Think of the amount of digital ads, emails and other marketing messages you’re bombarded with in a day. How many of these messages actually catch your interest or address a need? We’re betting not many.
That’s why many marketers and businesses are using behavioral marketing to reach their target audiences.
How It Works
Behavioral marketing is about gathering information on your ideal customer - how they perform various online activities, like purchases and browsing - and using this data to build better user experiences.
You can use third-party apps to see how people are engaging with your brand, such as heat maps and web analytics. By tapping into their behavior, you can get insight on their specific needs and interests, so you can improve the way you sell to them.
Everywhere You Look
Have you noticed how you get ads for things you’ve searched up online? For example, you might have looked at plane tickets to a particular destination, then see a Facebook ad for plane tickets to the exact same place.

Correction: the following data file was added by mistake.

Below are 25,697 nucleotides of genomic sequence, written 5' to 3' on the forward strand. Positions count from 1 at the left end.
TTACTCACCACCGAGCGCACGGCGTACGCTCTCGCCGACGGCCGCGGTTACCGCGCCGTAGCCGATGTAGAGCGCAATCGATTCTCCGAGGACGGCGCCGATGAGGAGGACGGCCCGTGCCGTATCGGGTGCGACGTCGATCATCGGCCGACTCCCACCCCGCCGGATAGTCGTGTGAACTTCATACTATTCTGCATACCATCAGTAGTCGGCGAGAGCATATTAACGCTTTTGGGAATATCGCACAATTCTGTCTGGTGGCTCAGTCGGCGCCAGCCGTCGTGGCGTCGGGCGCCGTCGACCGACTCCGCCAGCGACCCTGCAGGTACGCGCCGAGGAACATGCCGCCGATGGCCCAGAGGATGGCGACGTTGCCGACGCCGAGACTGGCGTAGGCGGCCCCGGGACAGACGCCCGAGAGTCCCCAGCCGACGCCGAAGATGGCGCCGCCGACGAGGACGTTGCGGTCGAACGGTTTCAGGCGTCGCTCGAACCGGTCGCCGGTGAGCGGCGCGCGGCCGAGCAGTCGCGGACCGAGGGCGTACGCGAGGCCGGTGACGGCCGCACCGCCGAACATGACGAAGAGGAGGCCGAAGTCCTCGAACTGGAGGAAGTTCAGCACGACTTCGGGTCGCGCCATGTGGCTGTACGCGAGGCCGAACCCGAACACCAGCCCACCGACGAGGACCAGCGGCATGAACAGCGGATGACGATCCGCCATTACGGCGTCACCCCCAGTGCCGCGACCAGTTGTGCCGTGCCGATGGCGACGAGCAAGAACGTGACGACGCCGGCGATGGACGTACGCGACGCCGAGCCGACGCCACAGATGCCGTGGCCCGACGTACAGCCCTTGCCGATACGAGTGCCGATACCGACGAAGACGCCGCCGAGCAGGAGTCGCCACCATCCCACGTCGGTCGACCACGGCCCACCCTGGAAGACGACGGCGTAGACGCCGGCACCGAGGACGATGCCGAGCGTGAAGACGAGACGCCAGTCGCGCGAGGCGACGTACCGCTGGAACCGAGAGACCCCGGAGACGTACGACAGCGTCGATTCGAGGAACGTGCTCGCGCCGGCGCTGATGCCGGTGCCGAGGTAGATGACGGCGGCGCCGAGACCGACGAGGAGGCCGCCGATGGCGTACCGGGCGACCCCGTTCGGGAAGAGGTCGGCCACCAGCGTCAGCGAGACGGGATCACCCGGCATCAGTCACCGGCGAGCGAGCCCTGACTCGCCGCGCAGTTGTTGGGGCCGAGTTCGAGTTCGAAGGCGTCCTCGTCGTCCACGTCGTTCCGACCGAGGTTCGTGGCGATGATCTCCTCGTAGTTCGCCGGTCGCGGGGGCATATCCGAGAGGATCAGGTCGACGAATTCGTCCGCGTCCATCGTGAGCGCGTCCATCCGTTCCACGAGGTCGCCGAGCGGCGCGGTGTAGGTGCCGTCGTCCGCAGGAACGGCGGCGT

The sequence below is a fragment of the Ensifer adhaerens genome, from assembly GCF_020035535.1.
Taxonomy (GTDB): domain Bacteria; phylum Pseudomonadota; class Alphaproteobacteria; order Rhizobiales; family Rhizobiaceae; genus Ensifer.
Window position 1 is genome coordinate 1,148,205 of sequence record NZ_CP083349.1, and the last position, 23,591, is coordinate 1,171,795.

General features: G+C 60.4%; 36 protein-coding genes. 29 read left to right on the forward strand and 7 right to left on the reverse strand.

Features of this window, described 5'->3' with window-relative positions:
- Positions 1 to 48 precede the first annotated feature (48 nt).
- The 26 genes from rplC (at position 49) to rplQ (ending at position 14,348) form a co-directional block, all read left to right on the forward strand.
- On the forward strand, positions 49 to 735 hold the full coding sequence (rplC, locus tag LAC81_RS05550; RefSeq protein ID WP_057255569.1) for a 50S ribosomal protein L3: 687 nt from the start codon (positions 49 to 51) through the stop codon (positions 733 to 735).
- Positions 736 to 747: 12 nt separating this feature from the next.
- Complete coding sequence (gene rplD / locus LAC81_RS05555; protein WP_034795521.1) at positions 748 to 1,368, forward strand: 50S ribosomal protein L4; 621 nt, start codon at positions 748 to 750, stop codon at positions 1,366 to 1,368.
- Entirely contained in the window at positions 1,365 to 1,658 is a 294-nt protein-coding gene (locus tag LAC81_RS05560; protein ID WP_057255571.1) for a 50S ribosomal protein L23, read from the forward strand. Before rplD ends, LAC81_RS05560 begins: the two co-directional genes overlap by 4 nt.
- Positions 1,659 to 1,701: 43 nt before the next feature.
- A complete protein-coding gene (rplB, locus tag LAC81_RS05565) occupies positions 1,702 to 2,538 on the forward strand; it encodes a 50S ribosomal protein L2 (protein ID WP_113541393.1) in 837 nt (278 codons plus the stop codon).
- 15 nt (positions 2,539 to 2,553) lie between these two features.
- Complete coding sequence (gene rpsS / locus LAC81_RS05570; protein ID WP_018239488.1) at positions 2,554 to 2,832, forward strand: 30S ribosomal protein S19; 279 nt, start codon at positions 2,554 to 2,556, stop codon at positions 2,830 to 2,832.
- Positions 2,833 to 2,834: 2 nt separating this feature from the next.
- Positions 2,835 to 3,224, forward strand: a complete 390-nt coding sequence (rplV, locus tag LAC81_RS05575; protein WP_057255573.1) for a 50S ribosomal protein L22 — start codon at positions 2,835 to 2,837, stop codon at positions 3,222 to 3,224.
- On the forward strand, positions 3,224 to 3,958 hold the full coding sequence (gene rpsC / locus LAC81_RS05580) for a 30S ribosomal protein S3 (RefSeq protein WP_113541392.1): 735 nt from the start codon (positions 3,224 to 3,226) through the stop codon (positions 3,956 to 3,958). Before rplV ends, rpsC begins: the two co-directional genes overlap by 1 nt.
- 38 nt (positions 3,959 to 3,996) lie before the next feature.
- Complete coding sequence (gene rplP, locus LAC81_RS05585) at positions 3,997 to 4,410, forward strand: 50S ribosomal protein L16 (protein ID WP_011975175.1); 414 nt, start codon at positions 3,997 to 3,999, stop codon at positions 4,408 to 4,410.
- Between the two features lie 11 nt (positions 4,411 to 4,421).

This is a great example of behavioral marketing.
One way to use behavioral marketing is targeting a specific demographic in your next ad campaign, for example.
Research from McKinsey shows that companies that use consumer data to their advantage outperform their competitors by 85% in sales growth and more than 25% in gross margins.
Wondering what behavioral marketing looks like in action? Take a look at the examples below.
Examples of Behavioral Marketing Tactics
1. Email: Retargeting
A common way to save a sale and reduce abandoned carts is to re-engage prospects by email.
Before sending an email, however, it’s important to understand why prospects didn’t follow through with the purchase in the first place. Here’s an approach that not only uses humor to recapture a sale, we also think it can work well for niche industries like software-as-a-service (SaaS).
HubSpot uses Facebook as a platform to launch a targeted ad campaign. As you can see, it tackles a common fear of losing time on a software that could take forever to set up. Compelling copy and imagery is key.
3. Website: Entry Pop-Up
Get prospects to engage with you once they find you, like with an entry pop-up tactic. Here's how this tactic works:
When a visitor is directed to your webpage from another source, like Facebook, they are shown an entry pop-up. It can be an effective strategy to motivate people to take further action.
Something as simple as having them follow your Facebook page can help them convert in the long run.
Mashable uses this tactic to increase conversions. They ask visitors - who are directed to their website from Facebook - to like their Facebook page, so that they can stay connected.